I hope you didn’t break your television. Out of disgust over this game or being forced to listen to Mike Carey.
Ben Roethlisberger: While he did throw two interceptions, neither were egregious. Antonio Brown and Richard Sherman got, uh, let’s say tangled up, in one and Roethlisberger lost the handle on another, falling gracefully into a defensive lineman’s arms. On a day where the Steelers rarely ran, they needed a guy like Ben to step up. Sure, it wasn’t perfect, and he’s never been one to have a consistently strong deep ball, but he showed it enough today. His touchdown to Markus Wheaton was drop-dead gorgeous. Can’t fault him in this painful loss.
Markus Wheaton: Have yourself a day, Mr. Wheaton. Quiet as a field mouse all year long, Wheaton came close to matching his entire 2015 output, finishing the day with 201 yards after coming in with 273. He made tough catches, he made big plays, he threw a key block on Martavis Bryant’s reverse touchdown. It was the breakout game we all hoped to see and few deserve it more than him.
Interior Offensive Line: You could argue and give it to the line as a whole though Alejandro Villanueva faded in the second half. The Seahawks’ defensive line can get after it, even if the numbers weren’t always there, and to allow just two sacks on nearly 60 attempts is great work. Thought the line as a whole did a nice job picking up the Seahawks’ stunts. Cody Wallace and David DeCastro got a great push in the run game, notably early when the Steelers came out of the game in their heavy personnel.
DeAngelo Williams: Williams wasn’t asked to do much on the ground. Only eight carries although he was able to find paydirt on the ground once. It was his contributions through the air that turned out to be most important, catching seven balls for 88 yards. His ability to get yards after the catch was remarkable and he was able to extend several drives because of it. He’s a tough runner who showed the burst we’ve seen all year long. He continued to do good work in pass protection, either staying in entirely or chipping out of the backfield.
Chris Boswell: We’ll tip our hats to The Boz, too. Another perfect day, even though no kick was particularly difficult. But 3/3 on field goals and 1/1 on extra points is still solid. He also pushed Tyler Lockett out of bounds on a kickoff so kudos there.
Jarvis Jones: Under the radar pick but I liked what Jarvis did today. Looked a little better on the edge, forcing a Russell Wilson intentional grounding near the end of the half. Played the Seahawks’ zone read well, sitting on the mesh, forcing the ball inside to the back, and working to make the tackle. Also puts his hand in the pile on kick coverage and had a tackle today. Not a lot of first rounders are willing to do that. Jones does without batting an eye.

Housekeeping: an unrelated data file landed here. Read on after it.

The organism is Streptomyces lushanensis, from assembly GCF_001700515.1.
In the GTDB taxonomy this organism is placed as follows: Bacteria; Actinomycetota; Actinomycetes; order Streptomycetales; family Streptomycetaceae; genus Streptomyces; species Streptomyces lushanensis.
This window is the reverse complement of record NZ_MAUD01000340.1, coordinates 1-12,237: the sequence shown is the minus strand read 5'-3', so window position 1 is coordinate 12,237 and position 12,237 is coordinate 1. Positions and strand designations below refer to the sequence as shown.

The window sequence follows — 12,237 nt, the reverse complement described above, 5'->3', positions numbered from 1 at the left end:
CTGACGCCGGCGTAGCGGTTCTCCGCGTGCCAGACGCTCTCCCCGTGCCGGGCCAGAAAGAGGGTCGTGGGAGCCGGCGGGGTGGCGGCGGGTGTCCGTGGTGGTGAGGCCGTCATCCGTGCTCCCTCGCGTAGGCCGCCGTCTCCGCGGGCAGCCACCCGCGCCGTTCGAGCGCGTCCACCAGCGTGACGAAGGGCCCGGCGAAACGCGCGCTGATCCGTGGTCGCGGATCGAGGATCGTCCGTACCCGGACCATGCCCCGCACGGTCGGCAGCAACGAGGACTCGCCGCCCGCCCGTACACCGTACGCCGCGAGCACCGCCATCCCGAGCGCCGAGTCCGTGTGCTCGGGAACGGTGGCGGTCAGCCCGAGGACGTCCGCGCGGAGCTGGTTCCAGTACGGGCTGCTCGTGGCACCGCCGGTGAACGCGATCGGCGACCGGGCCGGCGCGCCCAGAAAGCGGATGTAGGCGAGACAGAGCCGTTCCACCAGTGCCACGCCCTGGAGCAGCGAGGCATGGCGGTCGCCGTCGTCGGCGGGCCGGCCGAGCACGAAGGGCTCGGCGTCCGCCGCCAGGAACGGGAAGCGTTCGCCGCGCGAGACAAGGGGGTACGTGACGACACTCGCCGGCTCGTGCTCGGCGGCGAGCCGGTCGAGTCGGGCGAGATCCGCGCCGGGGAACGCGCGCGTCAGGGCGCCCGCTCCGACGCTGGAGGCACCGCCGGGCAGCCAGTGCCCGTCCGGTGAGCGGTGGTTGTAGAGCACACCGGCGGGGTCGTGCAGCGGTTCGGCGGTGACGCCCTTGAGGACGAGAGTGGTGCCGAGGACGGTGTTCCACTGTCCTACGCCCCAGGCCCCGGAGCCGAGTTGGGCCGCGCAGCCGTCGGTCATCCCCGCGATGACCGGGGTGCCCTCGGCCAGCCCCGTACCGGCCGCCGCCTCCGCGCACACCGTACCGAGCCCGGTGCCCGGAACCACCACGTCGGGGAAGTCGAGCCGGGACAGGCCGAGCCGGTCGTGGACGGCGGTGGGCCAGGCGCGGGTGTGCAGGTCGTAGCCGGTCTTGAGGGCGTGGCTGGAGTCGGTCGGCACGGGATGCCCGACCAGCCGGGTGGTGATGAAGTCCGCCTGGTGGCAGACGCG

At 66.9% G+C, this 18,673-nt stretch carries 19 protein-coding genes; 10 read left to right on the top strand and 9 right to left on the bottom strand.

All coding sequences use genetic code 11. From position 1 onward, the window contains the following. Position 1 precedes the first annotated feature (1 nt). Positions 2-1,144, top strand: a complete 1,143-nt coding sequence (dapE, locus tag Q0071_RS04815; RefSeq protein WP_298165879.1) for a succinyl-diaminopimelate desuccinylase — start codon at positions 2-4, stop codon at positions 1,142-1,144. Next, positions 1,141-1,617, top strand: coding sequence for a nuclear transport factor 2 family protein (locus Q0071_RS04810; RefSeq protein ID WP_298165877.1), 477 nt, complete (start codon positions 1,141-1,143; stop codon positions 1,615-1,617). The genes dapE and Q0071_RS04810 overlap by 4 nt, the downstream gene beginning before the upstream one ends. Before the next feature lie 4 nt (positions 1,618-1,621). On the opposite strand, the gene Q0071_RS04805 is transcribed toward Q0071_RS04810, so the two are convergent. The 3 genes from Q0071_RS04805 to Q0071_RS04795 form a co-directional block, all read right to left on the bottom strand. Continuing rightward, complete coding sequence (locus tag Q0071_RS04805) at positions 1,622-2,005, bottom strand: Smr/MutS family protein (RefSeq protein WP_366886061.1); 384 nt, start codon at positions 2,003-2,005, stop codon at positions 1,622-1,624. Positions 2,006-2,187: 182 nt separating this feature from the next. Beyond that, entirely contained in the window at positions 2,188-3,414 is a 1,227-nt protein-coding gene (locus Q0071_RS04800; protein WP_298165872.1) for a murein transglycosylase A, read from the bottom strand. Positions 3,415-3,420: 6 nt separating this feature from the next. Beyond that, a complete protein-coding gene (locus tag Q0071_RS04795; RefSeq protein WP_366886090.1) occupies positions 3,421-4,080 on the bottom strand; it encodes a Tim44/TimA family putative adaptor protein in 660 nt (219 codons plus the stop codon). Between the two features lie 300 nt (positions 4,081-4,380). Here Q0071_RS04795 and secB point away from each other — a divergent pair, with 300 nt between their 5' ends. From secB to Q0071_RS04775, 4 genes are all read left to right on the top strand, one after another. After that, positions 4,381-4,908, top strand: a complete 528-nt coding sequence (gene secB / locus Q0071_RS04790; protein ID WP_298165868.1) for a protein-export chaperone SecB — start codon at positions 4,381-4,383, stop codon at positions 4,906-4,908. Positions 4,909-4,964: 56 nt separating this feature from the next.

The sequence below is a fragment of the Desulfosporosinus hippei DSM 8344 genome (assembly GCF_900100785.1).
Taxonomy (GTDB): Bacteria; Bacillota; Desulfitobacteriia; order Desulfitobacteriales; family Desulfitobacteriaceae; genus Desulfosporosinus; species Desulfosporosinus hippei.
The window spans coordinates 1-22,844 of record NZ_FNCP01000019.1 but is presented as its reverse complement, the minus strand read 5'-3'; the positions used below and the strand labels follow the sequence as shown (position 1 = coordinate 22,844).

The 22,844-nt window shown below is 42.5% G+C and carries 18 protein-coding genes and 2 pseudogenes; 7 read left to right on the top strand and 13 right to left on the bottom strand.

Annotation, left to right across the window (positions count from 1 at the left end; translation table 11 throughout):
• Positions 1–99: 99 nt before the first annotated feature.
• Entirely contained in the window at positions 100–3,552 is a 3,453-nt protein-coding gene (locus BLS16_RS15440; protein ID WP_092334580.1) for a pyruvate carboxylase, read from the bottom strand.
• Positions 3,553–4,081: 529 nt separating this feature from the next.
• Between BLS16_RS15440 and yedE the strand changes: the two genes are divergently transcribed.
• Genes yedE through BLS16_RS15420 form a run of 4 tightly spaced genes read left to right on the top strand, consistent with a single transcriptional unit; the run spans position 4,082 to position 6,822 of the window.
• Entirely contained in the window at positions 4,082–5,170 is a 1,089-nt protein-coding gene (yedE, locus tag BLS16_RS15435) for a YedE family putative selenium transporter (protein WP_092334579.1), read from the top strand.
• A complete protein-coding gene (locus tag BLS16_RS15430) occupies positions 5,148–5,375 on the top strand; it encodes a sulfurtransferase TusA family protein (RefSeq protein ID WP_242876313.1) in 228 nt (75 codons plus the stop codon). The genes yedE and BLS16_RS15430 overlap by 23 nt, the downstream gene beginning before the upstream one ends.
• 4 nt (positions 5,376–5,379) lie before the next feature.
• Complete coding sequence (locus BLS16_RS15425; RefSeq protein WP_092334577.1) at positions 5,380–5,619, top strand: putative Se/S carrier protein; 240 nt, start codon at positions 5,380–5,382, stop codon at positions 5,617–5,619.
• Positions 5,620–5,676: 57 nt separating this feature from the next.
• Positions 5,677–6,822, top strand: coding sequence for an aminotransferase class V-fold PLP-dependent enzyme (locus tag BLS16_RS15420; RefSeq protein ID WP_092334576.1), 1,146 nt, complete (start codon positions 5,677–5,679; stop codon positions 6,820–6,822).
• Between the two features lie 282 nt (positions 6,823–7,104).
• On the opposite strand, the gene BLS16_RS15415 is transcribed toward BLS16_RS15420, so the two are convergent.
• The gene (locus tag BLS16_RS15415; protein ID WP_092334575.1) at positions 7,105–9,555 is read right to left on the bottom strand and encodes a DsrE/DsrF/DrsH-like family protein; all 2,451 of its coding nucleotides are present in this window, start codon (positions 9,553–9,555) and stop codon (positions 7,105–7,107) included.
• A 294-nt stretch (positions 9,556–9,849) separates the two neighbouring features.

Red Zone Offense: Can’t put up well over 500 yards of total offense and find the end zone just twice. Unacceptable translation. The Steelers’ offensive is explosive, high-octane, whatever you want to say, but fizzles out in the red zone. It feels like the run and shoot of yesteryear. But it doesn’t mean much if they fail to finish drives. It’s their biggest issue that can be fixed this season. The talent is there, unlike some aspects of the defense, but they’re not putting it together.
Mike Tomlin: You know he was going on this list. Yes, if trick plays work, they get praised and vilified if they don’t. But that isn’t a cop-out for all trick plays to be given a free pass. All I ask is for Landry Jones to not try and throw across the field to Villanueva. Bizarre call and one that should be criticized. As it will be. And the buck stops with for why Antwon Blake is still on the field. It’s time to get him, a man who is clearly injured, off the field. Not a clue why a switch hasn’t been made. The benefit of keeping William Gay in the slot no longer outweighs Blake being on the field.
Keith Butler: Been a fan of Butler throughout the year but his insistance on staying in the Steelers’ cover three shell killed Pittsburgh today. I saw a lot more of it on third and longs when the team usually plays 2 Man. Thought that was a curious decision. We’ll have breakdowns of it throughout the week of the exact issues.
Martavis Bryant: I think Bryant is a mentally resilient kid who bounces back from negative plays, which there were today. But today was an opportunity to really show he’s a great receiver who can make the most difficult catches. He was too inconsistent winning the 50/50 balls. There were some fine defensive efforts, notably by DeShawn Shead, but the great players have to make great plays. Bryant isn’t quite there yet.
Will Allen: Allen continues to struggle bringing ball carriers down in the run game, getting taken for a ride by Thomas Rawls early in this contest. It isn’t that he is contact-shy but the product of an older player who doesn’t have the lower leg drive to finish plays. Later, he failed to carry Doug Baldwin on a wheel route, allowing one of three touchdown’s scored by Baldwin on the day. It was questionable to let Allen start when he got healthy but now, there is little doubt Robert Golden should be the team’s starting strong safety.